Yesterday's New York Times contained an interesting article on a new trend towards healthier choices in some school cafeterias across the country (others, like the ones I featured in a recent blog post on school "junketerias", have their work cut out for them!).
My take? I think removing fryers from schools and reducing portion sizes are excellent initiatives. There is absolutely no need to offer French fries to children every day.
Should they be a very occassional treat? Absolutely. However, the notion than an eight year old can potentially be eating pizza, french fries, and a brownie for lunch every day is disturbing.
As for the appearance of chocolate chip cookies with whole wheat flour and other similar "healthy" desserts, my enthusiasm is more cautious.
Whole grains are very healthy, and many people in the United States are still shutting them out and opting for diets consisting mainly of refined carbohydrates.
That being said -- let's not fool ourselves. A cookie is not, will never be, and shouldn't be health food. Yes, you can make healthier variations, but I certainly hope these students' only source of whole grains does not come from a cookie.
A whole wheat chocolate chip cookie does not come close to the nutrition of a bowl of oatmeal or a banana.
It's crucial to maintain a sense of perspective. Eating two small cookies with white flour is not going to cause obesity or make anyone develop diabetes.
A four ounce cookie, however, is an overload of calories, regardless of the kind of flour it is made with. It should not get the green light because it contains an extra three grams of fiber.
According to the article, some schools are going as far as banning cupcakes from birthday celebrations. I must say I side with the flabbergasted PTA members on this one.
If a class has a monthly birthday celebration, I have absolutely no problems with each child eating a small cupcake.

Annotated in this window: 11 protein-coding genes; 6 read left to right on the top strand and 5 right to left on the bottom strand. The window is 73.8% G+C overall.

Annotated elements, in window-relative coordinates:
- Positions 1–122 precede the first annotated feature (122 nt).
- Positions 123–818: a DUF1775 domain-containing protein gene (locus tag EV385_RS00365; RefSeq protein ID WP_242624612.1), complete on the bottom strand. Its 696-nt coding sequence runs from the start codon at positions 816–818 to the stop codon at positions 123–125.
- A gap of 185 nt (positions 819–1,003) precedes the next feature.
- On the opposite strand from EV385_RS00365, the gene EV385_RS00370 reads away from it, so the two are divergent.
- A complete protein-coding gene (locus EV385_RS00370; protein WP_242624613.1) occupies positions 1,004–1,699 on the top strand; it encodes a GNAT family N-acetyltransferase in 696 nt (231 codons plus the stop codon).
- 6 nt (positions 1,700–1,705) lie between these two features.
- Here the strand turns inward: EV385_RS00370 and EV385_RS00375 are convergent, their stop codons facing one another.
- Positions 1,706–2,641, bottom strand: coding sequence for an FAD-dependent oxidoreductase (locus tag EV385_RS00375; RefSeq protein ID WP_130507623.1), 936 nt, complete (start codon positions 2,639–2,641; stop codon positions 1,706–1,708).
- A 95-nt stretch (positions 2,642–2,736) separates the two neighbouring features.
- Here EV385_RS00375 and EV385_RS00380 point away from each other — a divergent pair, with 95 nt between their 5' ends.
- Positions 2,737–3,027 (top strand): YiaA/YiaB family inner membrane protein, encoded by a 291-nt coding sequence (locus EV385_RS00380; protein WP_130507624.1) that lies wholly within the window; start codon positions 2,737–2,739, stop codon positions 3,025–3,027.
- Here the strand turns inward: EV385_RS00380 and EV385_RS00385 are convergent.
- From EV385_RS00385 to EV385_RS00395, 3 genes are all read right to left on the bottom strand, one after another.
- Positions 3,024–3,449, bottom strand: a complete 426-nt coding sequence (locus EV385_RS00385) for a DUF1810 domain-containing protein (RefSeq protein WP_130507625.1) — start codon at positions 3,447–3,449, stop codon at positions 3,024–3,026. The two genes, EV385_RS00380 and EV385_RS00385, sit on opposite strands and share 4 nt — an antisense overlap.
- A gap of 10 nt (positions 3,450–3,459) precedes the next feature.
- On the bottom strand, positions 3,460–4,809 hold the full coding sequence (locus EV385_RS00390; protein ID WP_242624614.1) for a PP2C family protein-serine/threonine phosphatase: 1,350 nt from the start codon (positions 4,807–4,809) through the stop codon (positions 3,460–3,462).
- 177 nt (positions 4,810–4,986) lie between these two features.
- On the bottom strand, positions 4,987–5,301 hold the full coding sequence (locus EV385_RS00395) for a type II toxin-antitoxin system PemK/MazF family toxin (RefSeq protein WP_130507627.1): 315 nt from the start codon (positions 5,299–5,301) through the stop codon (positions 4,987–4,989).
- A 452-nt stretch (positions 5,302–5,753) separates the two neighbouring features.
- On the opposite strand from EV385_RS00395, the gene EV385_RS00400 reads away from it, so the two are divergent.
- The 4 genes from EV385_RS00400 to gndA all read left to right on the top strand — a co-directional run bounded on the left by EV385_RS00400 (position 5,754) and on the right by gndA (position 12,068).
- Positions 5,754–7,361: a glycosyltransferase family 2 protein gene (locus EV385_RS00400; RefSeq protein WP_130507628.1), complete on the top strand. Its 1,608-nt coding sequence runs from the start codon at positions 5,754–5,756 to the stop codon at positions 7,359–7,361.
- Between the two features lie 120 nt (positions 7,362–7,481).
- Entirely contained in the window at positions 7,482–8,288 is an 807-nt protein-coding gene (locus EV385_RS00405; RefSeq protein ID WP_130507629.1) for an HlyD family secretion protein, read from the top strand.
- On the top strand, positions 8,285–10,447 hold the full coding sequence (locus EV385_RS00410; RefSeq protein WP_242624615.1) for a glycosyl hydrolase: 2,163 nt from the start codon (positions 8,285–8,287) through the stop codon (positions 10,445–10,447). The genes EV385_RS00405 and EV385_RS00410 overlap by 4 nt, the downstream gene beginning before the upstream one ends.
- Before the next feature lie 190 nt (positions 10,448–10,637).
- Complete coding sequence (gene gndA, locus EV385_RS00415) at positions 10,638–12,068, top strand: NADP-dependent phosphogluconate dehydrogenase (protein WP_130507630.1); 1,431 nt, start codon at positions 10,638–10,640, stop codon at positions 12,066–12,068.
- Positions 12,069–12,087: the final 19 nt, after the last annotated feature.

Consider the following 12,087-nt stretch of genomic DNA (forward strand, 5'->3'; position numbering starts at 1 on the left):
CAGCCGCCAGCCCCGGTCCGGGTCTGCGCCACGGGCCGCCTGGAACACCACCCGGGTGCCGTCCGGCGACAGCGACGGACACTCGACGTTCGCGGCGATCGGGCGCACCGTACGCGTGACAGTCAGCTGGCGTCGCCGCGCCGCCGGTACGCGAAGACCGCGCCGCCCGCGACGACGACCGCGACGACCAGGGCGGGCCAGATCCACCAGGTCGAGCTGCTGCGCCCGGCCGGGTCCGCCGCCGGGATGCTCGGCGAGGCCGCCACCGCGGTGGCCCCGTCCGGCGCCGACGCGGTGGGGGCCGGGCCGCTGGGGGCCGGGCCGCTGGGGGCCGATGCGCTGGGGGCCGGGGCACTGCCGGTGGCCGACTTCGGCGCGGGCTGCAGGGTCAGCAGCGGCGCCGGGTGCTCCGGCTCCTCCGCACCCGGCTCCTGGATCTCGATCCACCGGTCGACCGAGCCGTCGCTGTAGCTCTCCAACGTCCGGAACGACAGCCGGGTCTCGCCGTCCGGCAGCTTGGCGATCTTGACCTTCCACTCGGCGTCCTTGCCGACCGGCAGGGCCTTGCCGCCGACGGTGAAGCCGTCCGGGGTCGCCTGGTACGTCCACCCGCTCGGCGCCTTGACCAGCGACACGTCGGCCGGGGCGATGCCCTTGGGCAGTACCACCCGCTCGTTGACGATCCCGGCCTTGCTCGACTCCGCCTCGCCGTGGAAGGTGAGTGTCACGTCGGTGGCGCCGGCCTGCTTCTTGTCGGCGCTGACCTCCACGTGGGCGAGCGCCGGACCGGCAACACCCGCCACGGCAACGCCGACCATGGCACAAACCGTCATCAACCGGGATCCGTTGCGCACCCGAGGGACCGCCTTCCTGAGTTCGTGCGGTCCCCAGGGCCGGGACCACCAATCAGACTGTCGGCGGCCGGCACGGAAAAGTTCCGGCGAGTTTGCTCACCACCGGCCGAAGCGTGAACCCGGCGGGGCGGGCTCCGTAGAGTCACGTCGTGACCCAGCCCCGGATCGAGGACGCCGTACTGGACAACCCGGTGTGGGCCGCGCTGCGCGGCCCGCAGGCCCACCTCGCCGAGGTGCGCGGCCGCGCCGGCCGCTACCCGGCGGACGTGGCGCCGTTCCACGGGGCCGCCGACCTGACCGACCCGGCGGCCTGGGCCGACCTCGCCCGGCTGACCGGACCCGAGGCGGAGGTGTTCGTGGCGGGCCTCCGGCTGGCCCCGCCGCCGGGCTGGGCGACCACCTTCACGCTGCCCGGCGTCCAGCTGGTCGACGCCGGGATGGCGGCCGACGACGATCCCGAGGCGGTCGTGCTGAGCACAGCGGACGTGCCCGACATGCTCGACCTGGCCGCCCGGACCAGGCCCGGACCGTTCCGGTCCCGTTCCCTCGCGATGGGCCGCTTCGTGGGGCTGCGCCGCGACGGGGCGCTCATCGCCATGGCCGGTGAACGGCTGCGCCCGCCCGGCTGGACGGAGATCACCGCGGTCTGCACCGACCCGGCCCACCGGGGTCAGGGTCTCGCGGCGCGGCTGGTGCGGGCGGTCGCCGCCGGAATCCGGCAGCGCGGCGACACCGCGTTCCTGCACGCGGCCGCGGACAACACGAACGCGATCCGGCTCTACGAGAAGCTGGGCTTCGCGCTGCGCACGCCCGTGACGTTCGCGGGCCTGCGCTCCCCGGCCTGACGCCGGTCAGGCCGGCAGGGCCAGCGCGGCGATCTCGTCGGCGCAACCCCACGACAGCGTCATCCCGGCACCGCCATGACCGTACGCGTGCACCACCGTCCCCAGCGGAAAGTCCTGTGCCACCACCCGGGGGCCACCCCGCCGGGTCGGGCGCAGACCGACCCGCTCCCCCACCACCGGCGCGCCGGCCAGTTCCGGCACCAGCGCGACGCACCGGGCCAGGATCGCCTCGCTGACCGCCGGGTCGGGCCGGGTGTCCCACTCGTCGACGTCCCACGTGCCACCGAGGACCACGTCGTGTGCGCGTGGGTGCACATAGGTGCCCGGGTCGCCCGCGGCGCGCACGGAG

This idea of demonizing foods and banning them is not dealing with the real problem.
It would be much wiser to teach children that certain foods should be eaten daily (fresh vegetables, fruits, whole grains, legumes) while others should be reserved only for special occassions (brownies, cupcakes, French fries, etc.).
The most eye-catching part of the article for me?
"...under the federal guidelines, jelly beans and Popsicles are banned because they have “minimal nutritional value.” But Snickers and Dove bars are not because they contain some nutrients."
Doh! This is precisely why simply focusing on a handful of nutrients results in faulty judgment.
A popsicle might not provide any vitamins or minerals, but it is not an unhealthy snack. The average frozen fruit stick provides 50 calories and two teaspoons of sugar.
Meanwhile, a Dove bar provides 30% of the daily saturated fat recommended limit and almost 5 teaspoons of sugar! Allowing it in schools solely on the basis that it contains four percent of the daily value of calcium is ludicrous.
The best thing that can result from this trend towards healthier eating at school is that children will hopefully be exposed to new foods, textures, tastes, and ingredients they are not getting at home, thereby expanding their palates and nutrition habits.